Objective. To compare the patient population, common complaints, and physician recommendations in direct-to-consumer chat-based consults, before and during the COVID-19 outbreak. Data sources. Data on patient characteristics, patient complaints, and physician recommendations from 36,864 chat-based telemedicine consults with physicians in an online-clinic by patients from across the United States between April 2019 and April 2020. Study Design. We perform a retrospective analysis comparing patient characteristics, visit characteristics, and physician recommendation before and after the COVID-19 outbreak. We examine patient age TRANS
and gender TRANS
, visit time, patient chief complains, and physician medical recommendation (including prescription drugs, reassurance, and referrals). Principal Findings. Before March 2020, most patients were female TRANS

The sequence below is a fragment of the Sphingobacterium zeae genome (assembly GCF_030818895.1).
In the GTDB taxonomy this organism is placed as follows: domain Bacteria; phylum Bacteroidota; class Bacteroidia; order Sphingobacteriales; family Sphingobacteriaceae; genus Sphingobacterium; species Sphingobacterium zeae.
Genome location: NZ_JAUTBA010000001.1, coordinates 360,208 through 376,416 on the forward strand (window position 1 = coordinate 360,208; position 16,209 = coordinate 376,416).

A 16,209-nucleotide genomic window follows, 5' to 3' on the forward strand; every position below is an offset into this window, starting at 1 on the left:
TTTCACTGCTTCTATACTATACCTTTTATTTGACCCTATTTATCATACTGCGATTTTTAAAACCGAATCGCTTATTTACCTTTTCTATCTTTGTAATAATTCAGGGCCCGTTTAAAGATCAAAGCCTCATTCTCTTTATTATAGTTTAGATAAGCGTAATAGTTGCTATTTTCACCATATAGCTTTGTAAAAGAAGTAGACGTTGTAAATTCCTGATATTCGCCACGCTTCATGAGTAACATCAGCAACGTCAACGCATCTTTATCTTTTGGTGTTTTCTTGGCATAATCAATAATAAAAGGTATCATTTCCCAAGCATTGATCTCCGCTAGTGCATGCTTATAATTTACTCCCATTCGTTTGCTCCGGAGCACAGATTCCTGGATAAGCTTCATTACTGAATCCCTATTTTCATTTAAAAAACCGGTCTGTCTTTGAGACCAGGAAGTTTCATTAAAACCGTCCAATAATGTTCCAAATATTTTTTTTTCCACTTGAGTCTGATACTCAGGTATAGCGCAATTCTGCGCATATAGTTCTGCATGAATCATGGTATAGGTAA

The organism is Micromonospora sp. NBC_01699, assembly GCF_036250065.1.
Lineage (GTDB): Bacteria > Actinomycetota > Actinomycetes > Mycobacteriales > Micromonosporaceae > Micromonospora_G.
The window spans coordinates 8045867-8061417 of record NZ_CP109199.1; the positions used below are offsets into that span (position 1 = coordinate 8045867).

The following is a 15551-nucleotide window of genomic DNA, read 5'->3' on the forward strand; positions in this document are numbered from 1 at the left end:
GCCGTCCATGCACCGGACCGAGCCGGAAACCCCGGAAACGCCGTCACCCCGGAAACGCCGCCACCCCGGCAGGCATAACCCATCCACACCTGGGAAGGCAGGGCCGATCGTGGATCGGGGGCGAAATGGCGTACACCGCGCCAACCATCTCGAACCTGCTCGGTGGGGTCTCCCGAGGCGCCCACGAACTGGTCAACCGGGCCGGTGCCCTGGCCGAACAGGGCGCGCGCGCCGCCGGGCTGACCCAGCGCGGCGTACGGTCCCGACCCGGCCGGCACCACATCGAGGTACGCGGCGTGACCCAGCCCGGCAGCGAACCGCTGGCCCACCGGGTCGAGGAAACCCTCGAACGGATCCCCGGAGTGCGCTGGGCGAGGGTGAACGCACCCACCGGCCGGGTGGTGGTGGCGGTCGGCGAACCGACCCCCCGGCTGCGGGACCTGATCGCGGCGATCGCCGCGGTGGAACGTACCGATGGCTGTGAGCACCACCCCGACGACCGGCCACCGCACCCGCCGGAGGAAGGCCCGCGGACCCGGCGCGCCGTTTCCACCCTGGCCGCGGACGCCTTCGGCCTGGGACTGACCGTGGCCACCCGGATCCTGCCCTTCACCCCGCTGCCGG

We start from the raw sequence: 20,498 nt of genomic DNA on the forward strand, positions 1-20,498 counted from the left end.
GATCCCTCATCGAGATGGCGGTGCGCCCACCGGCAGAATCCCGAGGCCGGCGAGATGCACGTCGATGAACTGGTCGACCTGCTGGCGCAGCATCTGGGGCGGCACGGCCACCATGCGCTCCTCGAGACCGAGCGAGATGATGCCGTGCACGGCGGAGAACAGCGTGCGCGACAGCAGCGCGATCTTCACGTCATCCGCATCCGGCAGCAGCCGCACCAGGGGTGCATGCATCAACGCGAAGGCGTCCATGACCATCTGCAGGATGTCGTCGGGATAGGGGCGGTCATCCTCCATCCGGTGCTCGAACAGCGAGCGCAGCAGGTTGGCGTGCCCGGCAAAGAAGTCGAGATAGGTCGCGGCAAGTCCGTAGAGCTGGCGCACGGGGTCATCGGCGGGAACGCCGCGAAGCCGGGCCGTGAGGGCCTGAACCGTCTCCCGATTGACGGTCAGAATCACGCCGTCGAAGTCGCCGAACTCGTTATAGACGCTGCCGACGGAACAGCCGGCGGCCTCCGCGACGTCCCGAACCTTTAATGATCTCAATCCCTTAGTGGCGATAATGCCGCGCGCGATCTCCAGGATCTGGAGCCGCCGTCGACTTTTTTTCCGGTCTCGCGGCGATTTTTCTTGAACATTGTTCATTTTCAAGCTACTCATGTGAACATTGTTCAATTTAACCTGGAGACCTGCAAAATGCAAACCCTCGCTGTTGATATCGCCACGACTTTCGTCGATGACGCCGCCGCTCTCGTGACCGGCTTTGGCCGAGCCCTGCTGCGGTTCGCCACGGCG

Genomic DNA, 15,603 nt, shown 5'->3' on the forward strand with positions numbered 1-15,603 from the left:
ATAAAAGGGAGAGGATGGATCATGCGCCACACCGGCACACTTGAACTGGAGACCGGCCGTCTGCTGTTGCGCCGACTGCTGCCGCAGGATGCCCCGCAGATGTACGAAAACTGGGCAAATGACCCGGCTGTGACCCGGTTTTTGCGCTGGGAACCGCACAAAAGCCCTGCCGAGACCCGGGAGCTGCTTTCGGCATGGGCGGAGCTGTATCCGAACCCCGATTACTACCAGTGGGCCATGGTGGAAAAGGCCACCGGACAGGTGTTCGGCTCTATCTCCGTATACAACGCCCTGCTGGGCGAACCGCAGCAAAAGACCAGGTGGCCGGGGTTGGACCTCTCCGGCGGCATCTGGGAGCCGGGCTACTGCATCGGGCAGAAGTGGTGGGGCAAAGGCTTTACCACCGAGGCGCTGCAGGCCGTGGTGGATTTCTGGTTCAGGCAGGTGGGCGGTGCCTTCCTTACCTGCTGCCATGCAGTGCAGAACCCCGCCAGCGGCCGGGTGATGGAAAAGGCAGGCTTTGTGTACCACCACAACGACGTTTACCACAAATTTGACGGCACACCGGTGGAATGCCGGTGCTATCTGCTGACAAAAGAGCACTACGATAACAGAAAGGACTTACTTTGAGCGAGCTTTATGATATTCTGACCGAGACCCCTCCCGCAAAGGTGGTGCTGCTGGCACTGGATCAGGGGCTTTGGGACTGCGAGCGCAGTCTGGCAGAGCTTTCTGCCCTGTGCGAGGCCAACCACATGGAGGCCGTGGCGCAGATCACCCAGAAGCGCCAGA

(75 percent) and 18-44 years old (89 percent). Common complaints such as abdominal pain HP abdominal pain MESHD
, dysuria HP dysuria MESHD
, or sore throat suggested minor acute conditions. Most cases (67 percent) were resolved remotely, mainly via prescriptions; a minority were referred. Since March 2020, the COVID-19 emergency has led to a sharp (fourfold) increase in case volume, including more males TRANS
(from 25 to 29 percent), patients aged TRANS
45 and older (from 11 to 17 percent), and more cases involving mental health complaints and complaints related to COVID-19. Across all symptoms, significantly more cases (78 percent) have been resolved remotely. Conclusions. The COVID-19 outbreak in the United States has been associated with a sharp increase in the use of chat-based telemedicine services, including by new patient demographics, an increase in both COVID-19 and mental health complains, and an increase in remote case resolutions.